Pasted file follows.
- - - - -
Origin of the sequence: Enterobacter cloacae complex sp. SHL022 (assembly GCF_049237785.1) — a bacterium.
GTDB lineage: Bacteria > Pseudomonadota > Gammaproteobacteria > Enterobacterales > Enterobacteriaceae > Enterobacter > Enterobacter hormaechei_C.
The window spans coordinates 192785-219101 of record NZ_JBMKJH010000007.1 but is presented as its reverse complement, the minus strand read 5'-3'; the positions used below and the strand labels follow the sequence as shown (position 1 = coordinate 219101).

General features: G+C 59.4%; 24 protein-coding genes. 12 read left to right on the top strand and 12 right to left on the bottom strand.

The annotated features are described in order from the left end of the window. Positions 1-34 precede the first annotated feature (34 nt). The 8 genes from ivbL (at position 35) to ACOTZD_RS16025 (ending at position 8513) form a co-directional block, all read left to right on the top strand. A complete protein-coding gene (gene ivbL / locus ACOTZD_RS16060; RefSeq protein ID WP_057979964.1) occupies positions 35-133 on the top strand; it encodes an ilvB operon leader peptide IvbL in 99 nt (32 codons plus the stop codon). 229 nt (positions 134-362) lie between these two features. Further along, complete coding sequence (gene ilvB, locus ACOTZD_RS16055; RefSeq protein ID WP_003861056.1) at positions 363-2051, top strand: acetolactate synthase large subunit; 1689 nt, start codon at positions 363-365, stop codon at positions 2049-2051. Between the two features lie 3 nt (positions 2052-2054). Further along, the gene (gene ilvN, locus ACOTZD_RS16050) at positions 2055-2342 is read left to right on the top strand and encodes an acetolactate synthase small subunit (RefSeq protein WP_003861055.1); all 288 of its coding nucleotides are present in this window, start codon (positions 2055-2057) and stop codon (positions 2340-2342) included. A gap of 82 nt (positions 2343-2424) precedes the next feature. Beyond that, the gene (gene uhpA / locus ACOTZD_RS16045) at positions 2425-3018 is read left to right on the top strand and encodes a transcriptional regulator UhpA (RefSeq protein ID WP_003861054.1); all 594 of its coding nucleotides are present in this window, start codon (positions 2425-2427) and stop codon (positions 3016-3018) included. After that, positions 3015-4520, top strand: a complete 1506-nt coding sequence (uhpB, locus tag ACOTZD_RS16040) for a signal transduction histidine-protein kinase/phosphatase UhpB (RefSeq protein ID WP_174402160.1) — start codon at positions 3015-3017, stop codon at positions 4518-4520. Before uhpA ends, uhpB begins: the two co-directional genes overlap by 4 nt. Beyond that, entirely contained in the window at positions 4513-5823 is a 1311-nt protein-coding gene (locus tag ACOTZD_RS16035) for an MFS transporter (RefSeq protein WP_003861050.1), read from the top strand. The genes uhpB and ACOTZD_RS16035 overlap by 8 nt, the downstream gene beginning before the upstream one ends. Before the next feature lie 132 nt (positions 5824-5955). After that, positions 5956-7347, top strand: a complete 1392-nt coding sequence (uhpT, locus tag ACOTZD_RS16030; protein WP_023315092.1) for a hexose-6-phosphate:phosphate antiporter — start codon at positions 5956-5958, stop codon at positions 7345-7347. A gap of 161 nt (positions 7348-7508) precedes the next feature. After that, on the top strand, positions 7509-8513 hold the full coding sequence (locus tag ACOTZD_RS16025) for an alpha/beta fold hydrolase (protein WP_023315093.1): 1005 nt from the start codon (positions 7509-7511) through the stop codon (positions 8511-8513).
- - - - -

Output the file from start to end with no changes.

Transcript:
Origin of the sequence: Enterobacter cloacae complex sp. SHL022 (assembly GCF_049237785.1) — a bacterium.
GTDB lineage: Bacteria > Pseudomonadota > Gammaproteobacteria > Enterobacterales > Enterobacteriaceae > Enterobacter > Enterobacter hormaechei_C.
The window spans coordinates 192785-219101 of record NZ_JBMKJH010000007.1 but is presented as its reverse complement, the minus strand read 5'-3'; the positions used below and the strand labels follow the sequence as shown (position 1 = coordinate 219101).

General features: G+C 59.4%; 24 protein-coding genes. 12 read left to right on the top strand and 12 right to left on the bottom strand.

The annotated features are described in order from the left end of the window. Positions 1-34 precede the first annotated feature (34 nt). The 8 genes from ivbL (at position 35) to ACOTZD_RS16025 (ending at position 8513) form a co-directional block, all read left to right on the top strand. A complete protein-coding gene (gene ivbL / locus ACOTZD_RS16060; RefSeq protein ID WP_057979964.1) occupies positions 35-133 on the top strand; it encodes an ilvB operon leader peptide IvbL in 99 nt (32 codons plus the stop codon). 229 nt (positions 134-362) lie between these two features. Further along, complete coding sequence (gene ilvB, locus ACOTZD_RS16055; RefSeq protein ID WP_003861056.1) at positions 363-2051, top strand: acetolactate synthase large subunit; 1689 nt, start codon at positions 363-365, stop codon at positions 2049-2051. Between the two features lie 3 nt (positions 2052-2054). Further along, the gene (gene ilvN, locus ACOTZD_RS16050) at positions 2055-2342 is read left to right on the top strand and encodes an acetolactate synthase small subunit (RefSeq protein WP_003861055.1); all 288 of its coding nucleotides are present in this window, start codon (positions 2055-2057) and stop codon (positions 2340-2342) included. A gap of 82 nt (positions 2343-2424) precedes the next feature. Beyond that, the gene (gene uhpA / locus ACOTZD_RS16045) at positions 2425-3018 is read left to right on the top strand and encodes a transcriptional regulator UhpA (RefSeq protein ID WP_003861054.1); all 594 of its coding nucleotides are present in this window, start codon (positions 2425-2427) and stop codon (positions 3016-3018) included. After that, positions 3015-4520, top strand: a complete 1506-nt coding sequence (uhpB, locus tag ACOTZD_RS16040) for a signal transduction histidine-protein kinase/phosphatase UhpB (RefSeq protein ID WP_174402160.1) — start codon at positions 3015-3017, stop codon at positions 4518-4520. Before uhpA ends, uhpB begins: the two co-directional genes overlap by 4 nt. Beyond that, entirely contained in the window at positions 4513-5823 is a 1311-nt protein-coding gene (locus tag ACOTZD_RS16035) for an MFS transporter (RefSeq protein WP_003861050.1), read from the top strand. The genes uhpB and ACOTZD_RS16035 overlap by 8 nt, the downstream gene beginning before the upstream one ends. Before the next feature lie 132 nt (positions 5824-5955). After that, positions 5956-7347, top strand: a complete 1392-nt coding sequence (uhpT, locus tag ACOTZD_RS16030; protein WP_023315092.1) for a hexose-6-phosphate:phosphate antiporter — start codon at positions 5956-5958, stop codon at positions 7345-7347. A gap of 161 nt (positions 7348-7508) precedes the next feature. After that, on the top strand, positions 7509-8513 hold the full coding sequence (locus tag ACOTZD_RS16025) for an alpha/beta fold hydrolase (protein WP_023315093.1): 1005 nt from the start codon (positions 7509-7511) through the stop codon (positions 8511-8513).